Hennes frekventa frånvaro skapade två läger inom ensemblen: den ena sidan ville att hon skulle sparkas och att hennes understudy skulle ta över rollen och den andra sa att de skulle säga upp sig i fall hon sparkades.
Kahn lämnade showen och hennes ersättare Judy Kaye tog över rollen den 25:e april, bara drygt 2 månader efter premiären.
Producenterna försökte att få Tony kommittén att ändra nomineringen för bästa kvinnliga huvudroll från Madeline till Judy men kommittén vägrade. Kahn vann inte Tonyn och anledningen till det var nog hennes beteende och kontraktsbrott.

Hugh Jackman spelade rollen som Oscar i en reading med Kristin 2011.


1978 års version:

It has rough spots, flat spots and an energy that occasionally ebbs, leaving the cast and the director to regroup their energies for the next assault. But the elegance is there, nevertheless; the kind that allows itself to be unpredictable, playful and even careless. The musical has an exuberance, a bubbly confidence in its own life. This is a big musical, with some extraordinary visual effects that are a wordless extension, both startling and captivating, of the comedy of the performers. But there is a vein of the sensible running through that cuts any tendency to pretentiousness. When anything gets big, it laughs at itself.
– Richard Eder, New York Times

On The Twentieth Century is genial, good to look at, fun to listen to whenever the orchestra’s giving it the scale and brio it’s special temper demands. As with most train trips, you grow more relaxed along the way. An imperfect roadbed, but there are those friendly faces acros the aisle.
– Walter Kerr, New York Times

An uneasy comic operetta. When the book is in command, things go swimmingly.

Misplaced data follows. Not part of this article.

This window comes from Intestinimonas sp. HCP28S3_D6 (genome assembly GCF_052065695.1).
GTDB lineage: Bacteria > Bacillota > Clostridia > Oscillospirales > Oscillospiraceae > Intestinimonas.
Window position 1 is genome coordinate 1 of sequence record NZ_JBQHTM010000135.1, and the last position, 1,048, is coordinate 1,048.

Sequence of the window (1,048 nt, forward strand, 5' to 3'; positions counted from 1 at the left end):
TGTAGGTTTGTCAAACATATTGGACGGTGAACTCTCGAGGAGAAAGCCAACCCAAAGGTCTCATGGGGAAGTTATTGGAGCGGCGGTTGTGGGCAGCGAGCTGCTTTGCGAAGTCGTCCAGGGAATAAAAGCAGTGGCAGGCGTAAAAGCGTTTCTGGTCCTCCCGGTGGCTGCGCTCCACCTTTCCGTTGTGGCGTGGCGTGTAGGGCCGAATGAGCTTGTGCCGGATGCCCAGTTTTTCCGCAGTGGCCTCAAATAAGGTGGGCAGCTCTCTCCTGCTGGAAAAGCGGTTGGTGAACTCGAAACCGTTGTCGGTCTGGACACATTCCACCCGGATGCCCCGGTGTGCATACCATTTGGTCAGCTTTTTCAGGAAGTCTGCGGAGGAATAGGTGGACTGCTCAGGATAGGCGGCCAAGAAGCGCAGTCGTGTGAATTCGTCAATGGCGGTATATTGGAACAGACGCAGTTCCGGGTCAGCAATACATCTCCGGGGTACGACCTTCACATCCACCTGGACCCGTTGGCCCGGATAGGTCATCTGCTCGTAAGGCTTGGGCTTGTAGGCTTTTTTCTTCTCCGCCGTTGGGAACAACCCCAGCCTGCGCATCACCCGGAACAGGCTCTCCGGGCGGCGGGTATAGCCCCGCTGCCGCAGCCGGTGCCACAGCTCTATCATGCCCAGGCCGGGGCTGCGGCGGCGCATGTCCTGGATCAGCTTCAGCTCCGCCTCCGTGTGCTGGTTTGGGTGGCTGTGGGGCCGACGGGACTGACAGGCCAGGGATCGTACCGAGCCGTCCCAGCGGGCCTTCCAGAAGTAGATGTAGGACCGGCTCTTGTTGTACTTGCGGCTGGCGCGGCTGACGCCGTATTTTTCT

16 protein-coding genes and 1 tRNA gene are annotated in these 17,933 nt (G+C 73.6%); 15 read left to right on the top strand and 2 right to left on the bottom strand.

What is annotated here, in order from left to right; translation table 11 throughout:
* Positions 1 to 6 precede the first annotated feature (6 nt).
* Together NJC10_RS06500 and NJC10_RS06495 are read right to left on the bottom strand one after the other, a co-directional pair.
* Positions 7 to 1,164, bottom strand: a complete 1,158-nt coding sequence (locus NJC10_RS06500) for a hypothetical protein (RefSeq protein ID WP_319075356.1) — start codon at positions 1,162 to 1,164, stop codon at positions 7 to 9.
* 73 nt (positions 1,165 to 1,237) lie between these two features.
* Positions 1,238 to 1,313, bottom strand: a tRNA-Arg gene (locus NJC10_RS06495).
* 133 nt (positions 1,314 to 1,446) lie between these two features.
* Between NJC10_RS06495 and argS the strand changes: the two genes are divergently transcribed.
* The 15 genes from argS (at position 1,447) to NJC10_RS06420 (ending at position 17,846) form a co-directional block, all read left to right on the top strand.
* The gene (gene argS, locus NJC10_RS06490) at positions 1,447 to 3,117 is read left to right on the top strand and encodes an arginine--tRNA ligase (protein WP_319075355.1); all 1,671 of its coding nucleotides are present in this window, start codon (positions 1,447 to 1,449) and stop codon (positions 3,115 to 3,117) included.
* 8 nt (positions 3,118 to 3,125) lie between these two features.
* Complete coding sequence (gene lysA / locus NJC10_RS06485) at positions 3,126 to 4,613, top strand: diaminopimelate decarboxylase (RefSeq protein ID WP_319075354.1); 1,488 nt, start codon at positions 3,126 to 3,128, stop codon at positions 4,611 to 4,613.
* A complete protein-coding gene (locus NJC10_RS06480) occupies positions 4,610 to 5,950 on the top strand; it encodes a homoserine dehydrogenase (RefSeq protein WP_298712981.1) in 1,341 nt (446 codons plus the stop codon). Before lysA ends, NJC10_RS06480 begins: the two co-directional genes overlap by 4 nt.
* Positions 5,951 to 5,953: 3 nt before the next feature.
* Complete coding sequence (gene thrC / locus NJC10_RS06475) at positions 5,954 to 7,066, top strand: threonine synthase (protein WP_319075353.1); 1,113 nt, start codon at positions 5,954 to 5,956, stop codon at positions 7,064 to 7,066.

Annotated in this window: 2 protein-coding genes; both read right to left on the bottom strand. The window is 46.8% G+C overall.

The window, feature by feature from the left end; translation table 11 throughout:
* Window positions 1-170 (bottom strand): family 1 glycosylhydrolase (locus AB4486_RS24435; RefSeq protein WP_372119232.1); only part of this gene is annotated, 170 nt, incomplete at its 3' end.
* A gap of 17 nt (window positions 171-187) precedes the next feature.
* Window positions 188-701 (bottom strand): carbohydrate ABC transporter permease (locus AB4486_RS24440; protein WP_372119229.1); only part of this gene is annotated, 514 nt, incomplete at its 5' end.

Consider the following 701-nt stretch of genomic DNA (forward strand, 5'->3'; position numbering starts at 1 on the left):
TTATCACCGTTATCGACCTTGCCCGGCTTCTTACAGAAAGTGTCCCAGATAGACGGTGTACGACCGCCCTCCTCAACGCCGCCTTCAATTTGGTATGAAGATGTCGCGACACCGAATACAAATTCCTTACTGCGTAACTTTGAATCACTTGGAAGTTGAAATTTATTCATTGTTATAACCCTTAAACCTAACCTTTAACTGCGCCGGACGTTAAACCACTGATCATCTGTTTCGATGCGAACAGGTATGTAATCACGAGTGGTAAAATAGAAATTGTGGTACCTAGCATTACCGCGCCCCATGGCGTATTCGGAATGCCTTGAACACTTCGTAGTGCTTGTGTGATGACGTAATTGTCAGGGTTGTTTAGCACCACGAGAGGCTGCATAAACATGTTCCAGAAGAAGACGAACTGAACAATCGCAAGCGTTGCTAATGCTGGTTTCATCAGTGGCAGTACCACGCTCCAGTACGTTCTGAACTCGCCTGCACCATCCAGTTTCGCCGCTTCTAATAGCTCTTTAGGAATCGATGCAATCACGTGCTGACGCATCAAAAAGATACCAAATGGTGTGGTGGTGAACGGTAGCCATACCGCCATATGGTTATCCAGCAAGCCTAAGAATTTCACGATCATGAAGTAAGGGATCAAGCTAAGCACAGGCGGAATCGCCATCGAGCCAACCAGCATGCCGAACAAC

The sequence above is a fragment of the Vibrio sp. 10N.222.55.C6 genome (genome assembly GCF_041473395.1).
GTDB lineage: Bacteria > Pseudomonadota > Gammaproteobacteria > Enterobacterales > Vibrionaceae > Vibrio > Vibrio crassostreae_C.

The score, to its credit, calls for real singers for a change, and it gets them in abundance, but it lacks any real character of its own, alternating much of the time between early 19th century comic opera mannerisms and early 20th century operetta.
– Douglas Watt, Daily News

2015 år version:

In the theater, there is overacting, which is common and painful to watch. Then there’s over-the-moon acting, which is rare and occupies its own special cloud land in heaven. I am delighted to report that this latter art is being practiced in altitudinous-high style at the American Airlines Theater, where Kristin Chenoweth and Peter Gallagher are surfing the stratosphere in On the Twentieth Century.

Yet we can’t help detecting both the calculation and the infernal hunger behind those poses. Swooning, kneeling, leaping, clawing and kissing with the rococo grandeur of silent-movie idols, they always exude a feral heat that makes it clear that these two masterworks of self-invention are made for each other.

Since this is established from the moment they first share a scene (a flashback, in which Lily is a scrappy, frowzy young thing named Mildred Plotka), we know from the beginning that this prize fight is fixed. That means we can sit back, relax and savor the blissfully bumpy ride in luxury accommodations.
– Ben Brantley, The New York Times

Scott Ellis’s dazzling production of On the Twentieth Century looks like one of those legendary Broadway musicals that exists largely in our collective memory of great shows we never saw.

For a lot of us, this is the show of our dreams.
– Marilyn Stasio, Variety

Next stop, Broadway musical bliss.
That’s where the Roundabout revival of On the Twentieth Century, directed with verve by Scott Ellis, takes you.

In the show’s title song, it comes out that the Twentieth Century famously gives passengers “nothing but the best.” This production, fizzy and dizzy entertainment, does likewise.
– Joe Dziemianowicz, New York Daily News


The 2015 Tony Awards
The 1978 Tony Awards
I’ve Got It All
She’s a Nut